Missouri

The Latest: 911 caller thought balloon crash was car fire

National Transportation Safety Board (NTSB) member Robert Sumwalt talks about power lines, left, during a news conference at the scene of Saturday's hot air balloon crash near Lockhart, Texas, Monday, Aug. 1, 2016. The balloon made contact with the wires. Sixteen people were killed in the crash. (Deborah Cannon/Austin American-Statesman via AP)

National Transportation Safety Board (NTSB) member Robert Sumwalt talks about power lines, left, during a news conference at the scene of Saturday's hot air balloon crash near Lockhart, Texas, Monday, Aug. 1, 2016. The balloon made contact with the wires. Sixteen people were killed in the crash. (Deborah Cannon/Austin American-Statesman via AP)  (The Associated Press)

The Latest on the hot air balloon crash that killed 16 people in Texas (all times local):

12:20 p.m.

The person who called 911 following a hot air balloon crash that killed 16 people thought it was a vehicle fire in a remote patch of Texas countryside.

The Caldwell County Sheriff's office said Monday that there was only one call placed to 911 following the crash. Federal investigators say the call came a minute after powerlines were tripped at 7:42 a.m. Saturday. Investigators believe the balloon hit the powerline wires, killing everyone onboard.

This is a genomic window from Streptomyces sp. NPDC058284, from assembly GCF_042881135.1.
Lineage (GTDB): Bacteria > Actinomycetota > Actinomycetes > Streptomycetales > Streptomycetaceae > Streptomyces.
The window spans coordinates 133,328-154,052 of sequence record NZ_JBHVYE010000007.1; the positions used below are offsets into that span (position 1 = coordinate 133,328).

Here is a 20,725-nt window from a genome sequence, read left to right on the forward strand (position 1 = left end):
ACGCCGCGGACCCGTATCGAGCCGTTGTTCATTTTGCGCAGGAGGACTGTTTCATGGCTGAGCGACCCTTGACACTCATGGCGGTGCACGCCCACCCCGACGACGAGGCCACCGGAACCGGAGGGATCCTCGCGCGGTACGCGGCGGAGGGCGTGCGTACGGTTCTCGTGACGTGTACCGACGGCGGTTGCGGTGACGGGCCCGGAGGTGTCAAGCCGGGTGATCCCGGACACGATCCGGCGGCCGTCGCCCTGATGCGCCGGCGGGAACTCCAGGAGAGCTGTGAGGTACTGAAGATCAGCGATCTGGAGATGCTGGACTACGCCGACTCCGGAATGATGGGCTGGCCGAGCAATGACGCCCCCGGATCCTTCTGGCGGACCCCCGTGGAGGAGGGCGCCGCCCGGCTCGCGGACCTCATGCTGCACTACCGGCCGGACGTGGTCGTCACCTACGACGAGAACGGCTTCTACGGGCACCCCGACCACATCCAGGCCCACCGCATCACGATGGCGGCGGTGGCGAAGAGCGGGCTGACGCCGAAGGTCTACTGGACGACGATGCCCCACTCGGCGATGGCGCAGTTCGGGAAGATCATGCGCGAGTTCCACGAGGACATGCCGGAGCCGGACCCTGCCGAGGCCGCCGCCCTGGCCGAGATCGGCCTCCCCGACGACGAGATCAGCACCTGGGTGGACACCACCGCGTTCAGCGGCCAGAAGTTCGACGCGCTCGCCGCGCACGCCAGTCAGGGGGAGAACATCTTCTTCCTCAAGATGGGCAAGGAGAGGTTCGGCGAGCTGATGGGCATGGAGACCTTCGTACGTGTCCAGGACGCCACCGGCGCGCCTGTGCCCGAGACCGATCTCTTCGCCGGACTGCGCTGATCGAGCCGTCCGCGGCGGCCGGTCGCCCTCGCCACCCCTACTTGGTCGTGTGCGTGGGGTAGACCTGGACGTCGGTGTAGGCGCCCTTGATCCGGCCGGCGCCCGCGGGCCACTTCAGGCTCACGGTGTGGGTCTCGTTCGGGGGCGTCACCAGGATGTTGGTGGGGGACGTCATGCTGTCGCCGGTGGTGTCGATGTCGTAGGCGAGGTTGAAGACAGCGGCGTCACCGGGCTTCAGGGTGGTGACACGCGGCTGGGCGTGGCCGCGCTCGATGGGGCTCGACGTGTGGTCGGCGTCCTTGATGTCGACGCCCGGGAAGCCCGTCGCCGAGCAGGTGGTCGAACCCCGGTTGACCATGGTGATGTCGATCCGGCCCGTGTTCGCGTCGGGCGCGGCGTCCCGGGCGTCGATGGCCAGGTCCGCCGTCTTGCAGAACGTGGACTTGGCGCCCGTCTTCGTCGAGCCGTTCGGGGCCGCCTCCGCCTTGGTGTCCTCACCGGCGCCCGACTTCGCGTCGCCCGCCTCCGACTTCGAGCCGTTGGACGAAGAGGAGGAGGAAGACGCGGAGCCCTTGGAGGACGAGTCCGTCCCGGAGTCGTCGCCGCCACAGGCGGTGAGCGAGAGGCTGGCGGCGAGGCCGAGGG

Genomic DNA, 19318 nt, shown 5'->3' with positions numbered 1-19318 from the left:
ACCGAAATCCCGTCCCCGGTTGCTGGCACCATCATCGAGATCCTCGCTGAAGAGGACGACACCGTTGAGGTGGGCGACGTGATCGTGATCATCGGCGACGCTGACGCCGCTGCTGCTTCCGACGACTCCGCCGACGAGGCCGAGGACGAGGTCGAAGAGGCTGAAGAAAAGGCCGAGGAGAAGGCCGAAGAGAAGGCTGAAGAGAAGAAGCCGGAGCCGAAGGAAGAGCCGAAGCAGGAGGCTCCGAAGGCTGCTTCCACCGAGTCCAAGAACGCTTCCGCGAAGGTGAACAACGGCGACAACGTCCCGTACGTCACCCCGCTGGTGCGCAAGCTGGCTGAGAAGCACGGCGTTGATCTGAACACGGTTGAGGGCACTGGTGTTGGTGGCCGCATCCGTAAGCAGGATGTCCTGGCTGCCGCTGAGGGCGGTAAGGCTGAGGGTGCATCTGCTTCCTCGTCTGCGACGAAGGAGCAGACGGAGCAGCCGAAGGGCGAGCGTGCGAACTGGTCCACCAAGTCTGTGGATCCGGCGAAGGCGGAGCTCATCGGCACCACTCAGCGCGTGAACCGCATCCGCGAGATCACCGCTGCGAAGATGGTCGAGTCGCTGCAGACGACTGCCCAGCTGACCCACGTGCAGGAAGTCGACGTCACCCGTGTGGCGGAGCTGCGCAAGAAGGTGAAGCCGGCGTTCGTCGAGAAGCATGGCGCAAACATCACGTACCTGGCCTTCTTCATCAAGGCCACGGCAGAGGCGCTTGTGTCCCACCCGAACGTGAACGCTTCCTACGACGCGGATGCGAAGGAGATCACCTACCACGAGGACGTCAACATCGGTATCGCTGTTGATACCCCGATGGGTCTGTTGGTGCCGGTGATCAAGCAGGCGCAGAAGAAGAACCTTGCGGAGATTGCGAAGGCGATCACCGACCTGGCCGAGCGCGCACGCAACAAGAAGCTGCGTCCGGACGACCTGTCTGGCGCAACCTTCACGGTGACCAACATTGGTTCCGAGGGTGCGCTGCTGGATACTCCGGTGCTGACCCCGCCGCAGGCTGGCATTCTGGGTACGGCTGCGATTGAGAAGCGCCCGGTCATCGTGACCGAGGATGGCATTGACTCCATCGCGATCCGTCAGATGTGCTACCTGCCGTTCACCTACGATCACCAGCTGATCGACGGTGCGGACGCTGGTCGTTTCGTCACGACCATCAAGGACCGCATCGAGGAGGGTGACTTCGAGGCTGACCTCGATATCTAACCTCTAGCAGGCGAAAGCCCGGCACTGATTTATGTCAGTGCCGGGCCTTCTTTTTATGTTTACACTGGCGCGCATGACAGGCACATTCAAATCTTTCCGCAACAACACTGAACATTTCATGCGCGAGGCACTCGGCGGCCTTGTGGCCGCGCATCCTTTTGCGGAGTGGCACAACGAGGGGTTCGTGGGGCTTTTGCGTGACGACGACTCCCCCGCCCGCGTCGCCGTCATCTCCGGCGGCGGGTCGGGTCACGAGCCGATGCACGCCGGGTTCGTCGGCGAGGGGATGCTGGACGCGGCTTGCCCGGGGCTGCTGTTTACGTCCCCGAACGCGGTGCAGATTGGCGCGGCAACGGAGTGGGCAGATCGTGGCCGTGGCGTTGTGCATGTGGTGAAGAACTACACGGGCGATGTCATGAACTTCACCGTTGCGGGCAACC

In a recording of the 911 call, nearby resident Margaret Wylie reports seeing what she thinks is a vehicle fire in a pasture near Lockhart, a city south of Austin. She provides directions to the area to help responding firefighters.

She then adds: "The whole thing is in flames now."

Wylie told The Associated Press on Saturday that, "it was like a fireball going up."

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12 a.m.

Police say the pilot of a hot air balloon that crashed in Texas and killed all 16 people aboard had been arrested in Missouri for driving while intoxicated in 2000.

The St. Louis Post-Dispatch reported in 2008 that the Better Business Bureau there had warned consumers about doing business with Alfred "Skip" Nichols after complaints about his balloon touring company.

Forty-nine-year-old Nichols was identified as the pilot of the Texas balloon by his friend and roommate Alan Lirette, who said that Nichols was a good pilot.

Federal investigators say the balloon hit high-tension power lines before crashing into a pasture early Saturday morning. One witness who lives a quarter-mile from the site reported a fireball going up.

Investigators are focusing on interviewing witnesses, starting Monday with the ground crew.